- Economic exposure — the potential impact of long-term exchange rate changes on company cash.
Treasurers can then forecast accurate FX position calculations. These can be computed daily, weekly, monthly or quarterly, depending on the complexity of the company’s business requirements.
3. Define FX policies and create a hedging strategy
Treasurers can now outline the aim of FX exposure management, the amount of exposure allowed, acceptable levels of exposure, and the hedging methods chosen.
There are tools that allow treasurers to set policies on procedures for FX exposure management and exceptions. These include the ability to control who can execute what.
A corporate’s hedging strategy must meet business and regulatory requirements. When categorizing this strategy, the risk management framework needs to define the allowable financial instruments — for instance, vanilla FX options, FX forwards or NDFs — and distinguish between external and internal hedging techniques.
4. Set performance metrics, stress test and evaluate regularly
Performance metrics, which frequently assess the success of the policies and strategy, can now be set.
Considerations might include:
- The impact a 10 percent market move will have on the business.
- How easily and quickly treasurers can re-adjust pricing with customers and suppliers.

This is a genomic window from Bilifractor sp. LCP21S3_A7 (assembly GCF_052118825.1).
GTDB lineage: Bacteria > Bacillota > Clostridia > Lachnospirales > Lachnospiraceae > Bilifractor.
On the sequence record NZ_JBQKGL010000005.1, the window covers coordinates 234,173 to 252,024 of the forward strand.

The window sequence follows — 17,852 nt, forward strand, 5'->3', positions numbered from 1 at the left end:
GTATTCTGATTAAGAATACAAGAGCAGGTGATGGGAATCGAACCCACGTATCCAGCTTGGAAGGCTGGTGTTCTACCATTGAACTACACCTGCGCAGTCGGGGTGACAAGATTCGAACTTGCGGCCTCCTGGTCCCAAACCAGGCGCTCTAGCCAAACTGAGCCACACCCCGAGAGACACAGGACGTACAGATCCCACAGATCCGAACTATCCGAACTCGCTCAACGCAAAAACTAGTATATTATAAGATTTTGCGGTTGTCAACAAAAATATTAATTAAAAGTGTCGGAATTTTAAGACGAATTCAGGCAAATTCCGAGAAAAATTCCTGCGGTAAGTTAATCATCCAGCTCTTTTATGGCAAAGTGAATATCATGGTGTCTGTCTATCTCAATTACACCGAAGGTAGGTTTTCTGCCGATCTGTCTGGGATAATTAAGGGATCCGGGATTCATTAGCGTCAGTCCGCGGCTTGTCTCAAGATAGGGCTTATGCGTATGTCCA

- Whether the company has ample cashflow to support its currency hedging requirements.
To evaluate the quality of FX exposure management practices, treasurers can backtest hedging procedures, and analyze the deviations from the set target. This requires calculating positions, and forecasting future FX rates and hedging.
Treasurers must formally review the FX policy at periodic intervals, as well as measure the effectiveness of forecasted exposures for previously calculated positions.
The results of these activities must be frequently communicated to all stakeholders. There are solutions that can assist treasurers with these tasks, saving many hours and achieving other cost savings.
5. Instill robust governance measures
To ensure FX management procedures comply with approved policies, companies must establish a risk oversight committee comprising of senior management.
While not partaking in operational decision-making, it should regularly review FX strategies and exposure limits, and approve exceptions to the FX policies, if necessary.
There should also be an operational compliance unit to monitor derivatives transactions, and ensure that only approved instruments are used. In addition, it must supervise trading procedures, properly calculate exposures, and accurately measure FX risk.
Best practice FX automation
With more than 4,500 corporate treasury users accessing Refinitiv’s suite of FX solutions, we help clients overcome their trading pain points, and support decision-making through accurate and timely market news, and trade analysis.
Scaling New Heights – Automated FX Workflow Management for Corporate Treasuries in Asia: A Refinitiv report explaining the advantages that automated workflow management brings to corporate treasury management